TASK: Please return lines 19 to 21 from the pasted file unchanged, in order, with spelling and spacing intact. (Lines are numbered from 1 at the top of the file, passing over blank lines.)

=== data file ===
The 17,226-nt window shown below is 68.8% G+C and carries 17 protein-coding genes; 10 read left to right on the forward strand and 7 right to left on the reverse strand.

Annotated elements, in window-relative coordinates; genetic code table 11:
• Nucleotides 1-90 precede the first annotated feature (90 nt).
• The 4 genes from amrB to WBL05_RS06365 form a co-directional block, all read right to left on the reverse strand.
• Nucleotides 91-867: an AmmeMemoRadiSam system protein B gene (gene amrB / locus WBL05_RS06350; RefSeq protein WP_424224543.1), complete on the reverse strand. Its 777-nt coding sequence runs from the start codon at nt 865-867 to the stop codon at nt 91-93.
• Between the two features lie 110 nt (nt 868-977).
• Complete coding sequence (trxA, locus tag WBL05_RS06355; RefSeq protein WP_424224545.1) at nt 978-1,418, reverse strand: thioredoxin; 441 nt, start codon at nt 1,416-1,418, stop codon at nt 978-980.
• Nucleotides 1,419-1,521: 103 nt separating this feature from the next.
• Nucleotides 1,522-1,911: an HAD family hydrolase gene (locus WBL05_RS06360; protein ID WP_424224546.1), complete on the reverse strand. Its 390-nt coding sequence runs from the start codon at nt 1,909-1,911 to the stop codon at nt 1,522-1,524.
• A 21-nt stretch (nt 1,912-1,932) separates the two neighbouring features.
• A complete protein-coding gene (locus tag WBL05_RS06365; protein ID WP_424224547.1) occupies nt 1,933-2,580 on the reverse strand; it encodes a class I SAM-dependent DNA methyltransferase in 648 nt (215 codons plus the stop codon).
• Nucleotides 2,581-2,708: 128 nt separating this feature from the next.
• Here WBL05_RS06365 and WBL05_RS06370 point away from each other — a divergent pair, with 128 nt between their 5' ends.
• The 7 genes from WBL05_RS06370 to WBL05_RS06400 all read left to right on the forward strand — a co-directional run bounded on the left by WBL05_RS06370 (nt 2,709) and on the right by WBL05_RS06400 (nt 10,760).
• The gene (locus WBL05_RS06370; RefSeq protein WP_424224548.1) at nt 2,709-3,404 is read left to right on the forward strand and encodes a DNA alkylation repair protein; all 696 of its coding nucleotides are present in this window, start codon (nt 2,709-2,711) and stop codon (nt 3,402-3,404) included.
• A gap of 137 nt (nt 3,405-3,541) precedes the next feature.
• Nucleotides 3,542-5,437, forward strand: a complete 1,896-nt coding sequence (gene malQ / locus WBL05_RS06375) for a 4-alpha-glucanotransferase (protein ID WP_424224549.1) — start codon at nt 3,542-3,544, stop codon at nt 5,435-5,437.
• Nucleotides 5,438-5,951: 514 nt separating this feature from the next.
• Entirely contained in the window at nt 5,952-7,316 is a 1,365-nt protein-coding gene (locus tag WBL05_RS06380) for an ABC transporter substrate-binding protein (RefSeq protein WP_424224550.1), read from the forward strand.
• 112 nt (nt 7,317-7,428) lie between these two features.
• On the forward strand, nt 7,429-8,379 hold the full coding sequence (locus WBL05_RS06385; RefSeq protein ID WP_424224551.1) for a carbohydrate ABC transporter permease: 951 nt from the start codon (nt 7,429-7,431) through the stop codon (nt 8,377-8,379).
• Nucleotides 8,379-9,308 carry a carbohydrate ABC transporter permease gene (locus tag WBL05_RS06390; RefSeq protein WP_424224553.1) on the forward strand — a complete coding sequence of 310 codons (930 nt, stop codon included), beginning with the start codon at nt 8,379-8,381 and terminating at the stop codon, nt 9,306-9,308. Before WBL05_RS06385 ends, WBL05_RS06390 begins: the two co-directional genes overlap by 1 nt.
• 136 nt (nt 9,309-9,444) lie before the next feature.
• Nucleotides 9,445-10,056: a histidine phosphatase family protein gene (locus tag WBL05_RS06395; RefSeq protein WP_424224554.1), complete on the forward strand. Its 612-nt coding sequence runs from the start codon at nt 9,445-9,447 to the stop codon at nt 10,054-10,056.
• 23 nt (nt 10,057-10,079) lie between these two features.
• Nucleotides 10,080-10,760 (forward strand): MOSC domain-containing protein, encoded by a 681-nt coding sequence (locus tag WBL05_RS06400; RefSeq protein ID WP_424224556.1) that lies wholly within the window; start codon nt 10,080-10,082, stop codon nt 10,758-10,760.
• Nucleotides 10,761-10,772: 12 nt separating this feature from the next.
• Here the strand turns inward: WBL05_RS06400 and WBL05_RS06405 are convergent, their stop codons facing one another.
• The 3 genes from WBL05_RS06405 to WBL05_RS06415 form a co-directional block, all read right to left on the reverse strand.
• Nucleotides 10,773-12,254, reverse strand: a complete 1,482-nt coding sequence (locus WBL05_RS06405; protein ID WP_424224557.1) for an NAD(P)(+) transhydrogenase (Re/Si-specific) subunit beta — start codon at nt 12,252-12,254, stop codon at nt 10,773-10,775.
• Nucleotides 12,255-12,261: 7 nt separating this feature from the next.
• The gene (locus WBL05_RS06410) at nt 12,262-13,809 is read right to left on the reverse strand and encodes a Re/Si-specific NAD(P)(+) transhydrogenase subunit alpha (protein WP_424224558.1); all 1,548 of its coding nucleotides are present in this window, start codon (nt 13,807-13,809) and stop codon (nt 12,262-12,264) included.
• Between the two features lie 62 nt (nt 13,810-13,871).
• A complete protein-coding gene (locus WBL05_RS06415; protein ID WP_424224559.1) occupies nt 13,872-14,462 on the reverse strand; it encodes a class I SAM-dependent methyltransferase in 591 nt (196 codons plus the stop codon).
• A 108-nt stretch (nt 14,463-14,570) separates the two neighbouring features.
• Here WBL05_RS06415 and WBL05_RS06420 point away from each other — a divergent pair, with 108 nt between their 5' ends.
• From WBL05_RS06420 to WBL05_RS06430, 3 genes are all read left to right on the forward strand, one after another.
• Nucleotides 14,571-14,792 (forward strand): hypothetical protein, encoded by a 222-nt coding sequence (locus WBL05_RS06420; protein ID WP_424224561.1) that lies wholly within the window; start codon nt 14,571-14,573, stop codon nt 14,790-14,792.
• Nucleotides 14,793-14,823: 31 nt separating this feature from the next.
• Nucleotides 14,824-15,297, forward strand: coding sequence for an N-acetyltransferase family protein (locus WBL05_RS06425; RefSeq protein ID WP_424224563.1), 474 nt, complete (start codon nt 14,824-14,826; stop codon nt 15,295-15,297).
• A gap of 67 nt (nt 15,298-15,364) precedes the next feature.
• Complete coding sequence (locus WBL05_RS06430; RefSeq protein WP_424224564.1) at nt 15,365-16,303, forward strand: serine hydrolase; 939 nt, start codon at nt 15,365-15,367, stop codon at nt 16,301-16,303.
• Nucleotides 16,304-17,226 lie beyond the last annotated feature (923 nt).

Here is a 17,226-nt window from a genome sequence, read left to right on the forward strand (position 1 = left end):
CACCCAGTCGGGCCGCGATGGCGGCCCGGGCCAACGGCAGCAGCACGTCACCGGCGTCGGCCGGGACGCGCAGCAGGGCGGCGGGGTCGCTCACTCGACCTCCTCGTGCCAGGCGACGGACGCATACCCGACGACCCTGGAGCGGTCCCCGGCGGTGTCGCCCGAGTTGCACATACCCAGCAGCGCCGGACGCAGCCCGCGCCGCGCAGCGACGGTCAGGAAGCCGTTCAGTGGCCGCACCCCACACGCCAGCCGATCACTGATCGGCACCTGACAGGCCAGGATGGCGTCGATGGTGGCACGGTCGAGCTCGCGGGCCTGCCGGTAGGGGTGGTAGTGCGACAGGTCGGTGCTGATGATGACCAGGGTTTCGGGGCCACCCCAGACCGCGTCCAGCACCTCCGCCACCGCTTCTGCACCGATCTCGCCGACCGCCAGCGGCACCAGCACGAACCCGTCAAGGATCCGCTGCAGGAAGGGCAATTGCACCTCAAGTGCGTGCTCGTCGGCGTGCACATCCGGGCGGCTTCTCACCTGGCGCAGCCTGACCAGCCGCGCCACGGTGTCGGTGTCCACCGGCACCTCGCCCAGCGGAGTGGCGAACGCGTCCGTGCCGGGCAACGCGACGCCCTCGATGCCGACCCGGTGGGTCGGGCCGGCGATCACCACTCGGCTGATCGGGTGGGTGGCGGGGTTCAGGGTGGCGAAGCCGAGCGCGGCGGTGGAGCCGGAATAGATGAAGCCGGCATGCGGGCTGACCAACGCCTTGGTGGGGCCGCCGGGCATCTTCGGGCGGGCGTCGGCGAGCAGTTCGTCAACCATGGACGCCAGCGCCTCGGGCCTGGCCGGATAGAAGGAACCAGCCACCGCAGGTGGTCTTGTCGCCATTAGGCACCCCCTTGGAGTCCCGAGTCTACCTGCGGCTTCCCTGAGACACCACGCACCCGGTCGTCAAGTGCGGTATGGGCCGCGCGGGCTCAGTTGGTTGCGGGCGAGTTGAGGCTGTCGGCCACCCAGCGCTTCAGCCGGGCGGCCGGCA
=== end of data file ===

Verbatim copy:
• Entirely contained in the window at nt 5,952-7,316 is a 1,365-nt protein-coding gene (locus tag WBL05_RS06380) for an ABC transporter substrate-binding protein (RefSeq protein WP_424224550.1), read from the forward strand.
• 112 nt (nt 7,317-7,428) lie between these two features.
• On the forward strand, nt 7,429-8,379 hold the full coding sequence (locus WBL05_RS06385; RefSeq protein ID WP_424224551.1) for a carbohydrate ABC transporter permease: 951 nt from the start codon (nt 7,429-7,431) through the stop codon (nt 8,377-8,379).